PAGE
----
Community should demand better care at nursing home
Published 8:43 am Wednesday, September 29, 2010
by Linda Daughtrey Simmons
I read with interest and anguish your article (“Nursing home under fire,” Sept. 26) regarding Courtland Health & Rehabilitation Center.
I will not mince words to cover an issue that needs attention — ASAP. I have rightful knowledge firsthand what a properly managed health care facility means to patients and their families — and to the volunteers who so freely give their time and care and love to those who need it most.
Any excellent manager knows that willing, motivated workers perform the best. Any excellent manager also knows that when the motivated workers have the admiration and support of those they are working for, they perform even better.
It is blatant that suddenly management of this facility is definitely creating huge problems, which are having a negative impact on the facility, the employees, the volunteers, the community, and most importantly, the patients.
This is called conflict, which must be resolved. If so many are so unhappy and dissatisfied, there is without a doubt a problem that is the duty of the corporate office to investigate, listen to others and initiate corrective actions.
Smart remarks to patients, employees, volunteers and visitors are totally out of order. Firing of nurses who question directives which may compromise integrity or the health of patients should be investigated by corporate.
Also, I did check — it is not any one person’s facility as many have been told; it is owned and operated by Medical Facilities of America, whose phone number is 540-989-3618.
I must say I do know some of those terminated, and knew them before and when I had both my parents there, both at one time, and they were wonderful management and staff with full attention to detail in a personal, caring manner.
I observed their performance at no given time of day or night, more than once per day every day, on unannounced visits. I was always greeted and treated in a caring but professional manner, and my parents were given the best of attention.
My daddy and mother looked upon many of them as extended family. My parents did not go to a nursing home to be put away and forgotten, but because we could not give nor provide the total and best care at home my father needed, and because my mother could not physically live alone and wanted most of all to be with my daddy.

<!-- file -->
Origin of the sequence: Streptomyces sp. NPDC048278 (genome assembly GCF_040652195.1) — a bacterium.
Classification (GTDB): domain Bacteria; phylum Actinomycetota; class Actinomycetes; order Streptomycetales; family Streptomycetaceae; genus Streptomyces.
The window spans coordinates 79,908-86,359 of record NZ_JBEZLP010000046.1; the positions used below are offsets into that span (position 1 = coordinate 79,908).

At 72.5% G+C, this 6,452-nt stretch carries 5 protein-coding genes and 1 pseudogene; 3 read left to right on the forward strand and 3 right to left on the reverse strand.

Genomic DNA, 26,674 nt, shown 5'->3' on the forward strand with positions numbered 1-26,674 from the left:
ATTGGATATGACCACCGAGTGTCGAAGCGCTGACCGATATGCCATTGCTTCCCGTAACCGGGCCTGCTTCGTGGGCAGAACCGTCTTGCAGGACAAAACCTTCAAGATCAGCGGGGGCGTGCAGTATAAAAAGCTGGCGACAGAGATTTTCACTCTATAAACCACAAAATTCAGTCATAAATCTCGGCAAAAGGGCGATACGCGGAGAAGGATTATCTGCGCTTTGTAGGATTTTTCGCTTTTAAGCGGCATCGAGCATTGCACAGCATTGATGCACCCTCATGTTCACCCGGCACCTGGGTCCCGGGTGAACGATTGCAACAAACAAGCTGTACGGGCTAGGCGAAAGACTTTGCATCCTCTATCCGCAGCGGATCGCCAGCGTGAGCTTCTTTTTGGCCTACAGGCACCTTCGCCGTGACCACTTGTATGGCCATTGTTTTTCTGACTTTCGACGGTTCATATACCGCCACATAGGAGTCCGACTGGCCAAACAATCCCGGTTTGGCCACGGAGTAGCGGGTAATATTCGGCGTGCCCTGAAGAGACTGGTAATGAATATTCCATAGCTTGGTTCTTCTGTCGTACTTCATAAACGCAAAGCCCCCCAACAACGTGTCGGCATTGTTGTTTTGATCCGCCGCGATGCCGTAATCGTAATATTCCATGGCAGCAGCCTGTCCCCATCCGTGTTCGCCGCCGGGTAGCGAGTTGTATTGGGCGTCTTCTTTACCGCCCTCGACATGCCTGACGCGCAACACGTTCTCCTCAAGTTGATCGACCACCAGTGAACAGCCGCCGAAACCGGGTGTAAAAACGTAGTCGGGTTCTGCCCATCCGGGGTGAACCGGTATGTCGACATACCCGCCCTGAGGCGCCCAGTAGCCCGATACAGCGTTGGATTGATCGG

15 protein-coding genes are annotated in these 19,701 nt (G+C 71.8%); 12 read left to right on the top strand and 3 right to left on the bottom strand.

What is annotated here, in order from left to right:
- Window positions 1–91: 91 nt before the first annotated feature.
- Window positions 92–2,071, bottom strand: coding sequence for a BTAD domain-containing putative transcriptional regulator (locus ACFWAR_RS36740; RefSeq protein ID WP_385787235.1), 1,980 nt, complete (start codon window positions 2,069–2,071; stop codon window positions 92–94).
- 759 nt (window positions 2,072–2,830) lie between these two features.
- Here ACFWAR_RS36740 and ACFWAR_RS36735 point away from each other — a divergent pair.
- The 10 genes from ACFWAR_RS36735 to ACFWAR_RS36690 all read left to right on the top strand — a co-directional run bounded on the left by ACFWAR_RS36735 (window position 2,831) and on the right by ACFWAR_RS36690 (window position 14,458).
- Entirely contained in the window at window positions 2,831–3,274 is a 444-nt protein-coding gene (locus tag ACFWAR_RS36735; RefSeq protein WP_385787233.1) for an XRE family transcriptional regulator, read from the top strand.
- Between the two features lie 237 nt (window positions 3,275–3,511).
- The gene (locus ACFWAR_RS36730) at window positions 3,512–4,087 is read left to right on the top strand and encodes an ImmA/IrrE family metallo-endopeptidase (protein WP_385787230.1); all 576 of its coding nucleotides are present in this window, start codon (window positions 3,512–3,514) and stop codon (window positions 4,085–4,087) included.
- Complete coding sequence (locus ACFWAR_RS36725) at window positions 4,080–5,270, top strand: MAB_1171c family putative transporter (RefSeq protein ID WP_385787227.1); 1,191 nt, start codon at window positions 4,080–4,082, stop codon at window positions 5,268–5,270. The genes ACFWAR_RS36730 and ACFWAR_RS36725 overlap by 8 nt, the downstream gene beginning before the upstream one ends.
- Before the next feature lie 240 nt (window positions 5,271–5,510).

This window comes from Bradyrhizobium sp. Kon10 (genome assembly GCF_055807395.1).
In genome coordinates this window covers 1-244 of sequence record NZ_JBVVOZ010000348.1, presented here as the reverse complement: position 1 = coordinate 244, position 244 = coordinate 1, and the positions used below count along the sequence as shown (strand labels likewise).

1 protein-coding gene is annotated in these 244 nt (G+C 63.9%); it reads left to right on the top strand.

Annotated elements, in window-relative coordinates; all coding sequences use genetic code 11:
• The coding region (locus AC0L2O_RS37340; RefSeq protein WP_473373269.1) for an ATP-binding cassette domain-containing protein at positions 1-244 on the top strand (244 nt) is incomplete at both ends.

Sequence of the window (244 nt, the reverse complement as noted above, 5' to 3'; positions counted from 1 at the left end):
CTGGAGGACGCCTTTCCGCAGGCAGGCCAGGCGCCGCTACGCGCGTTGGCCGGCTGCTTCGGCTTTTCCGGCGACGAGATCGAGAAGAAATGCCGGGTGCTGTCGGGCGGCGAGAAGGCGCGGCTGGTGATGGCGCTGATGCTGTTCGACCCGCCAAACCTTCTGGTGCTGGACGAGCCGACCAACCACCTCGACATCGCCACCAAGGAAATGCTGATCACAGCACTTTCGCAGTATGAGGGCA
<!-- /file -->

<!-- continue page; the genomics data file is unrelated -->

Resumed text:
The administration at this facility allowed my parents to be together and still allowed me to share life with them as closely as I could from two miles away without feeling total remorse at the thoughts of them being there, but only because management and staff and volunteers were truly interested in the welfare of the patients.
However, and most importantly, I must add that not every patient in a nursing home has the love and affection and immediate family care close at hand as my parents did, and in fact, many don’t have anyone at all who checks on them routinely. It is then that the volunteers, who are truly jewels of care giving, become the important crucial link in the life of the nursing home patient.
The volunteers such as Juanita Sydnor, Eddie Bulls and others so frequently seen at Courtland Health & Rehabilitation for as long as I can remember, are as important as life blood itself in keeping these patients from being in a world where day-to-day living becomes day-to-day existing.
They totally change the quality of life from the inside out. I have seen the patients go from sad to glad in an instant when these folks came around, and my parents did so as well. It was something they looked forward to and so very much appreciated.
To me, it is selfish and uncaring to not allow it, and we all, as a caring community, should demand better for the people who live there. As said before — not everyone there has immediate family who checks in day in and day out, and these volunteers cross the lines and become their family.
And while Juanita’s decorations would take a prize anywhere, she unselfishly chose to decorate and light up the world of those whose lives were dim in a health care facility. The administration has now snuffed out the light and we need to know why.
My daddy passed away in June 2007 at Courtland Health & Rehab. Some 60-plus days later, Mom became so sick she had to leave and be admitted to the hospital, never to return, but for over two weeks, all she did was tell me she wanted to go back to Courtland and see her nurse Juanita and her friend Mrs. Whitney and the others. In fact, I had to dial her phone to Courtland Health & Rehab and let her talk to them. Two weeks after that, she passed away, three years ago today. It is with sadness that I reminisce, but also remember how important these people were to her at this time in her life.
If the administration has nothing to hide, it should not mind publicly responding to the inquiry.